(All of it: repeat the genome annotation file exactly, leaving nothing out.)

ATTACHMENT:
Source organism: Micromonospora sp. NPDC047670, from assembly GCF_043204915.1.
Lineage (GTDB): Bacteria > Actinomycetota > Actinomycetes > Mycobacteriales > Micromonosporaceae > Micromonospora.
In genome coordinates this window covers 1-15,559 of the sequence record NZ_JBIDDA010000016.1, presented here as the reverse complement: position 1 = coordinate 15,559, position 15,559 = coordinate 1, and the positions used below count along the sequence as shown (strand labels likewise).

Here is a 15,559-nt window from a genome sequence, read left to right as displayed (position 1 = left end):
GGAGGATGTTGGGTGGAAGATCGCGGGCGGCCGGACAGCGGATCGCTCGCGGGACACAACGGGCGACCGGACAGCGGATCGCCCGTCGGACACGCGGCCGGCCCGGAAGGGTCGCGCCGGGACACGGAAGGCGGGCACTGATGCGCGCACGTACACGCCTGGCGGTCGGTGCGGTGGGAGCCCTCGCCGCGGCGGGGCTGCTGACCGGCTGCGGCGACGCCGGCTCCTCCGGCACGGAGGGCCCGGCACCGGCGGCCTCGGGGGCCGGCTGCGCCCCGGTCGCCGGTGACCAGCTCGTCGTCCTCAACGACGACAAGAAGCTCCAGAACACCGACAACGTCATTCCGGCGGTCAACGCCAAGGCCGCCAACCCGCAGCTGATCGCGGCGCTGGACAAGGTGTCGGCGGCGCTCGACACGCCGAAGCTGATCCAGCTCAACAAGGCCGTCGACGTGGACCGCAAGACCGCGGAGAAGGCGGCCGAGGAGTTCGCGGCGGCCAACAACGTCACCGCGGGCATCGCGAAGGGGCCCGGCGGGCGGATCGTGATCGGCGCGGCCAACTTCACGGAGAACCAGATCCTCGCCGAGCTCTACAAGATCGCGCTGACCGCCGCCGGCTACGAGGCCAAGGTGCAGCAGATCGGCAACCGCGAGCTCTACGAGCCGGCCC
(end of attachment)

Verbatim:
Source organism: Micromonospora sp. NPDC047670, from assembly GCF_043204915.1.
Lineage (GTDB): Bacteria > Actinomycetota > Actinomycetes > Mycobacteriales > Micromonosporaceae > Micromonospora.
In genome coordinates this window covers 1-15,559 of the sequence record NZ_JBIDDA010000016.1, presented here as the reverse complement: position 1 = coordinate 15,559, position 15,559 = coordinate 1, and the positions used below count along the sequence as shown (strand labels likewise).

Here is a 15,559-nt window from a genome sequence, read left to right as displayed (position 1 = left end):
GGAGGATGTTGGGTGGAAGATCGCGGGCGGCCGGACAGCGGATCGCTCGCGGGACACAACGGGCGACCGGACAGCGGATCGCCCGTCGGACACGCGGCCGGCCCGGAAGGGTCGCGCCGGGACACGGAAGGCGGGCACTGATGCGCGCACGTACACGCCTGGCGGTCGGTGCGGTGGGAGCCCTCGCCGCGGCGGGGCTGCTGACCGGCTGCGGCGACGCCGGCTCCTCCGGCACGGAGGGCCCGGCACCGGCGGCCTCGGGGGCCGGCTGCGCCCCGGTCGCCGGTGACCAGCTCGTCGTCCTCAACGACGACAAGAAGCTCCAGAACACCGACAACGTCATTCCGGCGGTCAACGCCAAGGCCGCCAACCCGCAGCTGATCGCGGCGCTGGACAAGGTGTCGGCGGCGCTCGACACGCCGAAGCTGATCCAGCTCAACAAGGCCGTCGACGTGGACCGCAAGACCGCGGAGAAGGCGGCCGAGGAGTTCGCGGCGGCCAACAACGTCACCGCGGGCATCGCGAAGGGGCCCGGCGGGCGGATCGTGATCGGCGCGGCCAACTTCACGGAGAACCAGATCCTCGCCGAGCTCTACAAGATCGCGCTGACCGCCGCCGGCTACGAGGCCAAGGTGCAGCAGATCGGCAACCGCGAGCTCTACGAGCCGGCCC